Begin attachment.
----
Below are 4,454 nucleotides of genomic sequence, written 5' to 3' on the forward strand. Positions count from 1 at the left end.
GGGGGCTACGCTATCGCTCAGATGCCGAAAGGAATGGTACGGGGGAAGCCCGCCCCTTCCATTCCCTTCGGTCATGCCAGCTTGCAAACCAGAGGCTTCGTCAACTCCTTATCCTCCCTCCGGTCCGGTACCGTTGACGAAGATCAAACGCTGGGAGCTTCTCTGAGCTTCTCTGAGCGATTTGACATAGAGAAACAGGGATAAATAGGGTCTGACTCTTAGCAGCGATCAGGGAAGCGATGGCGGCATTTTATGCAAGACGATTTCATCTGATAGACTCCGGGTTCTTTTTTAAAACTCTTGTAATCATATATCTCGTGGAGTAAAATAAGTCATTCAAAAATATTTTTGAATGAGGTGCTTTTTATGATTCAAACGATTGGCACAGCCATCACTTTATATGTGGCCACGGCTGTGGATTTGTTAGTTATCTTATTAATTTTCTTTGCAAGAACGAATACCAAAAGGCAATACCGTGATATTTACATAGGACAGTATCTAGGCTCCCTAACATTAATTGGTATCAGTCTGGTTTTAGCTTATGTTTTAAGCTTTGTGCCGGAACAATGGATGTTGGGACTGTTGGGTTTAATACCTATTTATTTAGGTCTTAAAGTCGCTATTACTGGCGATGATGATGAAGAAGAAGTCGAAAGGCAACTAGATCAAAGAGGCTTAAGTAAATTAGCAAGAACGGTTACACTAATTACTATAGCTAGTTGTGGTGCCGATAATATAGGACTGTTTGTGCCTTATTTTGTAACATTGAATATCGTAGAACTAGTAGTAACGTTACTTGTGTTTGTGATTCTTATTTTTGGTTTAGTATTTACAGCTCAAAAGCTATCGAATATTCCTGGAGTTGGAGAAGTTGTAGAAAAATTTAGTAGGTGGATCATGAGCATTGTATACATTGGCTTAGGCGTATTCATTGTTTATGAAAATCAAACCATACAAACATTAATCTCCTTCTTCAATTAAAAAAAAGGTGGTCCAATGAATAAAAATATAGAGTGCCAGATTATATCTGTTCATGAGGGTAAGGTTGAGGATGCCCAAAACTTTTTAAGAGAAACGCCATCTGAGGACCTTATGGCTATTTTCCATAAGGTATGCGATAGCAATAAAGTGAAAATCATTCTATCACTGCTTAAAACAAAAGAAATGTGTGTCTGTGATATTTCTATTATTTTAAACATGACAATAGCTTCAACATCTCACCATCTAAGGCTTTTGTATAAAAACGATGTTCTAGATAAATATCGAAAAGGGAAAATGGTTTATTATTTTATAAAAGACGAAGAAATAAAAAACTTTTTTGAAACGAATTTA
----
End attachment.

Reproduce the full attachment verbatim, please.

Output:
Below are 4,454 nucleotides of genomic sequence, written 5' to 3' on the forward strand. Positions count from 1 at the left end.
GGGGGCTACGCTATCGCTCAGATGCCGAAAGGAATGGTACGGGGGAAGCCCGCCCCTTCCATTCCCTTCGGTCATGCCAGCTTGCAAACCAGAGGCTTCGTCAACTCCTTATCCTCCCTCCGGTCCGGTACCGTTGACGAAGATCAAACGCTGGGAGCTTCTCTGAGCTTCTCTGAGCGATTTGACATAGAGAAACAGGGATAAATAGGGTCTGACTCTTAGCAGCGATCAGGGAAGCGATGGCGGCATTTTATGCAAGACGATTTCATCTGATAGACTCCGGGTTCTTTTTTAAAACTCTTGTAATCATATATCTCGTGGAGTAAAATAAGTCATTCAAAAATATTTTTGAATGAGGTGCTTTTTATGATTCAAACGATTGGCACAGCCATCACTTTATATGTGGCCACGGCTGTGGATTTGTTAGTTATCTTATTAATTTTCTTTGCAAGAACGAATACCAAAAGGCAATACCGTGATATTTACATAGGACAGTATCTAGGCTCCCTAACATTAATTGGTATCAGTCTGGTTTTAGCTTATGTTTTAAGCTTTGTGCCGGAACAATGGATGTTGGGACTGTTGGGTTTAATACCTATTTATTTAGGTCTTAAAGTCGCTATTACTGGCGATGATGATGAAGAAGAAGTCGAAAGGCAACTAGATCAAAGAGGCTTAAGTAAATTAGCAAGAACGGTTACACTAATTACTATAGCTAGTTGTGGTGCCGATAATATAGGACTGTTTGTGCCTTATTTTGTAACATTGAATATCGTAGAACTAGTAGTAACGTTACTTGTGTTTGTGATTCTTATTTTTGGTTTAGTATTTACAGCTCAAAAGCTATCGAATATTCCTGGAGTTGGAGAAGTTGTAGAAAAATTTAGTAGGTGGATCATGAGCATTGTATACATTGGCTTAGGCGTATTCATTGTTTATGAAAATCAAACCATACAAACATTAATCTCCTTCTTCAATTAAAAAAAAGGTGGTCCAATGAATAAAAATATAGAGTGCCAGATTATATCTGTTCATGAGGGTAAGGTTGAGGATGCCCAAAACTTTTTAAGAGAAACGCCATCTGAGGACCTTATGGCTATTTTCCATAAGGTATGCGATAGCAATAAAGTGAAAATCATTCTATCACTGCTTAAAACAAAAGAAATGTGTGTCTGTGATATTTCTATTATTTTAAACATGACAATAGCTTCAACATCTCACCATCTAAGGCTTTTGTATAAAAACGATGTTCTAGATAAATATCGAAAAGGGAAAATGGTTTATTATTTTATAAAAGACGAAGAAATAAAAAACTTTTTTGAAACGAATTTA